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How good can you get at piano without being musically talented?

(7 Posts)
AdventureBe Thu 18-Jun-15 23:02:15

I did some lessons as a child and reached grade 4 (35 years ago!) . I didn't enjoy it much and did the minimum of practise. Haven't played at all since.

I don't think I have any natural ability, don't have a musical ear, couldn't name or play a note from hearing it and can't sing for toffee, but I have recently acquired a teach yourself book and have gone back to basics and am enjoying it.

Is there any point me taking it up seriously?

Ferguson Thu 18-Jun-15 23:19:14

There are dozens of teach yourself books, schemes and websites. What sort of music are you interested in? And what do you mean by 'taking it seriously'?

I played semi-pro drums for forty years, and started learning electronic organ aged 45, which was great fun!

And I taught 'informal' music at primary schools, keyboard, recorder and percussion.

There are also systems for developing 'ear', and other aspects of music on line.

If you enjoy it, then it is worth having a go, and these days there is a vast amount of demonstrations and tuition on-line.

What book have you got, some are better than others?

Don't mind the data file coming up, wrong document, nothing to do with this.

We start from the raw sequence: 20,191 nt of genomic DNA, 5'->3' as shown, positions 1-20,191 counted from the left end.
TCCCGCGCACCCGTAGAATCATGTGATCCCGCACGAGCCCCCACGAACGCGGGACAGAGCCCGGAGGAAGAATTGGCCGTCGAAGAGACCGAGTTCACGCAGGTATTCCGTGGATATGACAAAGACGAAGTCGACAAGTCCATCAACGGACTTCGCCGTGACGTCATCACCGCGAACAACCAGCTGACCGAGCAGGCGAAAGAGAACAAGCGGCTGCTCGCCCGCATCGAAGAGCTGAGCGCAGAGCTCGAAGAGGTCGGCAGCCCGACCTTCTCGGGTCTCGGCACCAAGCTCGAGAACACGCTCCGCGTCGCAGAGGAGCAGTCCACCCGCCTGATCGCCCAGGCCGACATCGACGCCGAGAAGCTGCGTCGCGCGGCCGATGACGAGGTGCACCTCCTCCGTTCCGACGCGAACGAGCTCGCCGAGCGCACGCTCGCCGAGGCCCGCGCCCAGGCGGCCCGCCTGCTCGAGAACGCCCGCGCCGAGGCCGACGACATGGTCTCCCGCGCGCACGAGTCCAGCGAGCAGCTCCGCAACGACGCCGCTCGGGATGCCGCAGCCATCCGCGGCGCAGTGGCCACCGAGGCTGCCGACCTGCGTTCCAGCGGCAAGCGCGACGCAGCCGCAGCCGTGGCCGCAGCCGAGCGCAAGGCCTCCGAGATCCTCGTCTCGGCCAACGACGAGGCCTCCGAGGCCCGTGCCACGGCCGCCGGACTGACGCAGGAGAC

AdventureBe Thu 18-Jun-15 23:25:23

It's the one DS2, who's just started lessons at 12yo was given by his teacher. Alfred's Basic Adult Piano Course Lesson Book Level 1. It has a very old fashioned looking cover but we both seem to be enjoying it and following it OK.

suenan Fri 19-Jun-15 14:46:34

We have just rented a piano as DH wants to learn how to play. He is musical and is practising regularly. He is serious about it - in so far as he sees it as a way of relaxing.

I, on the other hand, have always thought of myself as non-musical (your description above fits me perfectly) but I have also been trying to play it a bit. I am not sure how seriously I will take this. But I am doing it because I enjoy it, and because I want to break that negative view of myself as not musical. I will never be an opera singer or perform on stage, but that doesn`t mean I can`t find it relaxing. I feel my brain working in new ways when I am concentrating on the piano. That must be good for my brain.

So, I would agree with Ferguson, do it for yourself and your enjoyment!

boogiewoogie Fri 19-Jun-15 23:12:59

If you want to take it up seriously then I strongly recommend getting a tutor even if it's for once a month lessons. Probably not what you want to hear but you will progress much quicker learning from a living, breathing expert rather than trying to decipher instructions from a book.

It is never to late to learn an instrument. If you enjoy it, then go for it.

Ferguson Fri 19-Jun-15 23:39:53

Yes, the 'Alfred' books are often recommended by piano teachers.

If you want to try another book, the Kenneth Baker books are very good, and he does them for keyboard and organ as well. Also, there are repertoire books, of music of all kinds.

[There is a lot more about music in the Education section, under 'more' and extra curricular threads.]

Raia Wed 29-Jul-15 12:05:06

I recommend reading Matthew Syed's book "Bounce" (iirc) and similar stuff on the myth of inborn talent. Musicianship is very much a set of skills you can learn and talent has far less to do with it than putting the hours in! Definitely go for it and good luck (late starter cellist here) smile

Link to the book -

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